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Galchenyuk: I Know I’ve Got To Be Better



Alex Galchenyuk Pittsburgh Penguins Trade Block

Alex Galchenyuk’s next game, Friday at New Jersey, will be his 500th in the NHL. You could probably forgive the Pittsburgh Penguins winger if he feels as if it has been, oh, 400 or so games since he last scored.

In his first season with the Penguins – one that has been interrupted by an injury in training camp and eventually forced him out of the lineup for a big chunk of the regular season – Galchenyuk has no goals, three assists in nine games. For someone who has 127 career goals, that’s a little hard to take.

“I know I have to be better, so I come to work every day and (work on everything),” Galchenyuk said Thursday after the Penguins practiced in Newark, N.J.

Chances have been there. Goals have not.

“I know I’m not where I want to be, and I know I’ve got to be better,” he said. “That’s my mindset – going out there and batting and competing and getting my game where it needs to be, just improve every day and sticking to it.

“Adversity is a part of the season, and I’ve just got to find a way to get out of it. Obviously, when I get the puck across the goal line, the game will be a little bit easier. But at the same time, you can’t just focus on that. I have to focus on every aspect of the game and improve it all. That’s where my head is.”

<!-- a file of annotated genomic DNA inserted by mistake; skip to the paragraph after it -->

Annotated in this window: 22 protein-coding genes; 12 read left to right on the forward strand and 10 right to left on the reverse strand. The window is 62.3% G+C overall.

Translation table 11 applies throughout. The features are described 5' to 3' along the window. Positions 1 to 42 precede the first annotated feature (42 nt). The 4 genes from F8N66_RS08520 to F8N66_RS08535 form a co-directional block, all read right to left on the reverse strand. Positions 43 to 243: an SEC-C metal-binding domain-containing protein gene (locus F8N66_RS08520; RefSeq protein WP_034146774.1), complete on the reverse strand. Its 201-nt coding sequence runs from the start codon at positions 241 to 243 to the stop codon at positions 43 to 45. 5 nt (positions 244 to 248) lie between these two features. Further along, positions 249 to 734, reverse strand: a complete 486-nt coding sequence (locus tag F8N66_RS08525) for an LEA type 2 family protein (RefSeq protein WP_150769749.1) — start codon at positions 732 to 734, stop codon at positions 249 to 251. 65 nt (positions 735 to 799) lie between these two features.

Coach Mike Sullivan would approve of the latter part of Galchenyuk’s assessment.

“As I suggested to Alex and all players that are in his position, for me it’s just about not overthinking things and just trusting your instincts and keeping your game simple and being more focused on the process of just playing the game right way than trying to score goals or focus on the outcome or the results,” Sullivan said.

“I think you can get overwhelmed by circumstance if you don’t keep your mind in the right place. That’s just the details of the game shift to shift. I think if he just takes the focus off of scoring goals and he just tries to make that next play and compete on pucks and being good on the wall … then scoring opportunities will present themselves.”

Sullivan sounded supportive, acknowledging that missing time because of an injury can make things difficult, and giving the winger something of a vote of confidence.

“We believe Alex is a good player, and so we’re going to try to put him in positions where he can play to his strengths,” Sullivan said.

However, even before Sidney Crosby’s recent injury brought a shakeup to the line combinations, Galchenyuk was moved away from center Evgeni Malkin.

Pittsburgh Penguins Acquisition

It was hoped when the Pittsburgh Penguins acquired Galchenyuk during the offseason from Arizona in the Phil Kessel trade that Malkin and Galchenyuk might jell – perhaps, if the team got really lucky, the way that Crosby and Jake Gentzel have.

That hasn’t happened.

For now, Galchenyuk, 25, can maybe take some comfort in knowing he will become the first player from the class of 2012 – taken third overall by Montreal in a draft held in Pittsburgh – to reach 500 games.

“It means a lot,” Galchenyuk said. “Everybody talks about a thousand games, and it’s halfway, so to do that at a pretty young age, I would definitely (say I’m) fortunate or blessed to be in this position.”

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Shelly is a columnist and reporter for Pittsburgh Hockey Now. She was a Penguins beat writer for the Pittsburgh Post-Gazette and remains a contributor to The Hockey News. Catch her on Twitter @_shellyanderson

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